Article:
In addition to the ending of this effect, we have seen falling USA market growth in Joint Fluid Therapy and in long bone stimulation, which has impacted our sales of SUPARTZ and EXOGEN.

The Endoscopy growth rate was 9%. The Arthroscopy growth rate within that was 11%. Within this, resection sales grew in mid single-digits in the quarter, and the repair area was slightly under 20%. Visualization and DOR sales, which are lumpy, grew at 3%. Endo sales outside the USA continue to be strong with 17% growth, and now account for over one-half of endoscopy sales. Sales growth in the USA at 2% was impacted by the voluntary withdrawal of CALAXO from the market and by the lower DOR visualization growth.

Would sales grew at an underlying 8%. This is an increase on first half growth of 4% as reported. Sales excluding negative pressure wound therapy grew 9% in the USA, up from 11% at half one. Sales growth in Europe improved 7%. NPWT sales in quarter three were in line with expectations modest at $3 million. As Dave will discuss in a moment, preparations for launch in early 2003 are on track.

Turning now to slide 10, this shows the usual amount of revenue and trading profits by business segment. We have again shown separately the impact of the Plus and BlueSky acquisitions on the quarter's numbers.

As we've already noted, underlying trading margin for the group overall increased in the quarter by 160 basis points and this was diluted by 100 basis points by the Plus and BlueSky acquisitions.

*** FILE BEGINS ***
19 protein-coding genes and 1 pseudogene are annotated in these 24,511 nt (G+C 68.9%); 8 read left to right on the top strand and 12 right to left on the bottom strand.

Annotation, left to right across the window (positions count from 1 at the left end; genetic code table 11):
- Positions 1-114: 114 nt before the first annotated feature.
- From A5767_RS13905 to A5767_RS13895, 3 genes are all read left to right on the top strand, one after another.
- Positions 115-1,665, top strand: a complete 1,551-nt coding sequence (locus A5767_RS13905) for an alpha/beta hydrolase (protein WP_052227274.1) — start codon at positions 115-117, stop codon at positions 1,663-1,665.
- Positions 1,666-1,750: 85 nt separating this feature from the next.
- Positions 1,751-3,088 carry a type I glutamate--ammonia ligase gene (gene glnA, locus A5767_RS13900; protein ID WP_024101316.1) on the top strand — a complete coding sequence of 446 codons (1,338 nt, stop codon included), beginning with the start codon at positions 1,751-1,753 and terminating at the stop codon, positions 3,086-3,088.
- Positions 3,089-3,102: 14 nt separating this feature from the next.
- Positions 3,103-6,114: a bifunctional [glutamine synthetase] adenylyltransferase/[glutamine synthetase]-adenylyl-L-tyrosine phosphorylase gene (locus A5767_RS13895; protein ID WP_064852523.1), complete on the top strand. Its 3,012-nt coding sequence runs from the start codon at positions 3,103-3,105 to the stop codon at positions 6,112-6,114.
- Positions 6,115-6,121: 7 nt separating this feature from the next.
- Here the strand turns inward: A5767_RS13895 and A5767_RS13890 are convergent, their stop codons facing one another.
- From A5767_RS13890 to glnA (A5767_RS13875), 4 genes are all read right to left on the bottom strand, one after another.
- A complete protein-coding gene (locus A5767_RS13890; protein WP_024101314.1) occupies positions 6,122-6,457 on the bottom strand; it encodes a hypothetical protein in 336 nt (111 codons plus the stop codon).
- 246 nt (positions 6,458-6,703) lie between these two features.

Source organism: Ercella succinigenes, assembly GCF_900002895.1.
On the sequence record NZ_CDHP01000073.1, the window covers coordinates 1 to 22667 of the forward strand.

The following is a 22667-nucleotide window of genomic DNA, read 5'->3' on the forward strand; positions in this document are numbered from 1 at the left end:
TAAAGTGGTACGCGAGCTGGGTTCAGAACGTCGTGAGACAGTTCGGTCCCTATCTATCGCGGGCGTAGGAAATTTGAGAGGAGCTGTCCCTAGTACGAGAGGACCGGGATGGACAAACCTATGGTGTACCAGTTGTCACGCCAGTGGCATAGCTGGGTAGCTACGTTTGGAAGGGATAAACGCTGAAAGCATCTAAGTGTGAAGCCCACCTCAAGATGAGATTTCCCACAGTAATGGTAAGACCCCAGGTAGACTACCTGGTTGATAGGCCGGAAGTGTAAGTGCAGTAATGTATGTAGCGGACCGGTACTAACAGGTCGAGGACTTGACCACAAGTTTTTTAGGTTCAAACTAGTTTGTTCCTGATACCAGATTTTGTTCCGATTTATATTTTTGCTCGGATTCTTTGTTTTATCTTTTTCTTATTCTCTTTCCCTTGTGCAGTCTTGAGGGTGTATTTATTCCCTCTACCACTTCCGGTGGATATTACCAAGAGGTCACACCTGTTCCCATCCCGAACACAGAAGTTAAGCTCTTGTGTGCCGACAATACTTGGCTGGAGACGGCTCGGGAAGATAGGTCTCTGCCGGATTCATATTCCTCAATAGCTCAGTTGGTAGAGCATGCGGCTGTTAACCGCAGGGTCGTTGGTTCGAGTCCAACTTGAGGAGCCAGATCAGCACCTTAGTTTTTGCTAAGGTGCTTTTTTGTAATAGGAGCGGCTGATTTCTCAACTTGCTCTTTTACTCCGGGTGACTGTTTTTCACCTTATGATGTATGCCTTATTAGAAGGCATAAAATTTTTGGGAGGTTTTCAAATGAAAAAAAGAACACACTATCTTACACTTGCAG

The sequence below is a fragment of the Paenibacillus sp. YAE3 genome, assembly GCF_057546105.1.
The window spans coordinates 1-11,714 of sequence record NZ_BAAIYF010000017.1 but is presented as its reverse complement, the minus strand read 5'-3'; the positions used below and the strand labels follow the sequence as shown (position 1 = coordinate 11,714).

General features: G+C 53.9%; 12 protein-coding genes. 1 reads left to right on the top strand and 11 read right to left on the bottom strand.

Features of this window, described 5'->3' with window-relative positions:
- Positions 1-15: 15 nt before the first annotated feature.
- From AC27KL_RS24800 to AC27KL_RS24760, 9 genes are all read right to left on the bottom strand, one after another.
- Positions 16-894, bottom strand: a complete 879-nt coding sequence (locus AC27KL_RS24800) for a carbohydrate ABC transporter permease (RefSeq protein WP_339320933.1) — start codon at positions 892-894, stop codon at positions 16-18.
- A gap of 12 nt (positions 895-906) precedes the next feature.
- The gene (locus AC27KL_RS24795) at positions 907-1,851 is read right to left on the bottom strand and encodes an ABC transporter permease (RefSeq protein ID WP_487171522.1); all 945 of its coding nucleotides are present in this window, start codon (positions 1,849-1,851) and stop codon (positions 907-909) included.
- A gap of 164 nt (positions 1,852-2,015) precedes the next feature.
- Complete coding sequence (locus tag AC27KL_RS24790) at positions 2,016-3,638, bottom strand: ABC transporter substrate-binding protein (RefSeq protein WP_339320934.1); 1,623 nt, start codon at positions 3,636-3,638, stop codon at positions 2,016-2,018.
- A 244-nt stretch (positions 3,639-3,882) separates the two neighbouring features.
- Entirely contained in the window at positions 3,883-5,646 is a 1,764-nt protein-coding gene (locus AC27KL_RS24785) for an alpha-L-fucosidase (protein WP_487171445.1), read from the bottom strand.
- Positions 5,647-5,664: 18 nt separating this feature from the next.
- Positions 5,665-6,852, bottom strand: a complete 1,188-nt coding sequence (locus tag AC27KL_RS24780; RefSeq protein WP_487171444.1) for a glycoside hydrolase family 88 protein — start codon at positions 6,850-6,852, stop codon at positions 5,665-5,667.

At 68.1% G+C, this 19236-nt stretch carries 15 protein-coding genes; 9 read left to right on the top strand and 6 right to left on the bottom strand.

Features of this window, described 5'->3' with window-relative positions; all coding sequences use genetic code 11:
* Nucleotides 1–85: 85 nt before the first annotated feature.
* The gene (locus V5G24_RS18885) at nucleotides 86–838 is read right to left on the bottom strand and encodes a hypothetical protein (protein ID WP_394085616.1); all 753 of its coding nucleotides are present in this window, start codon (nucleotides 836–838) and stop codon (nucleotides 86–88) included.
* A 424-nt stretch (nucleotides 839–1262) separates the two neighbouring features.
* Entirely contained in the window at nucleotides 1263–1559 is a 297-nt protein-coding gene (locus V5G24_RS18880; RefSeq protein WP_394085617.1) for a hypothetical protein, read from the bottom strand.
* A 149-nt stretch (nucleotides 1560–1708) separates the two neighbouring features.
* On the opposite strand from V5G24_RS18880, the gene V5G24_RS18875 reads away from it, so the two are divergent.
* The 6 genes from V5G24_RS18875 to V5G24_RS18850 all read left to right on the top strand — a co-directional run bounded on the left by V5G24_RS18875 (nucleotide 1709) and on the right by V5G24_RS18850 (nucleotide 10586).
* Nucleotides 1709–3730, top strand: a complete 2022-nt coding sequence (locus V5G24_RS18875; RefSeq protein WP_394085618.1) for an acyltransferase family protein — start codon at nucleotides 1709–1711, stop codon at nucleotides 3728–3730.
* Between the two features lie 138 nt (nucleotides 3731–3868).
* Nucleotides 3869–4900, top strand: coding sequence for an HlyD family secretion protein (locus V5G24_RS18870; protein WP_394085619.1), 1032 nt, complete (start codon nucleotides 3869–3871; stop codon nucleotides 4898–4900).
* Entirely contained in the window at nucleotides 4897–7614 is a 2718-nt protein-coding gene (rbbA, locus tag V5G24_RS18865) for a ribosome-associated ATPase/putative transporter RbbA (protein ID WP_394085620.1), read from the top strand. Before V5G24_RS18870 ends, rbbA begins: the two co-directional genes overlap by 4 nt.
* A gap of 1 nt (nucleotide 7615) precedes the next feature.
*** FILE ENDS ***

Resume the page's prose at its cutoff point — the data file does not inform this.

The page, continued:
Trading margin improved at all business units in the quarter, and we continue firmly on track with our earnings improvement program. It is too early to be evident in reported margin numbers, but we also continue to be on track with the cost savings from the integration of Plus.

Turning to slide 11, and a quick update on our share buyback program. As you know, we said in February that based on an assumption that we used about $2 billion on acquisitions over two years, we plan to buy back up to $1.5 billion worth of our shares over the same period. This remains our plan and we continue to keep the level of the buyback program under review as our acquisitions program proceeds.

As of the end of last week, we bought back a total of about 44 million shares for an outlay of about $537 million. This means that with something over one-third, with two years of the program elapsed, we bought back something over one-third for $1.5 billion total.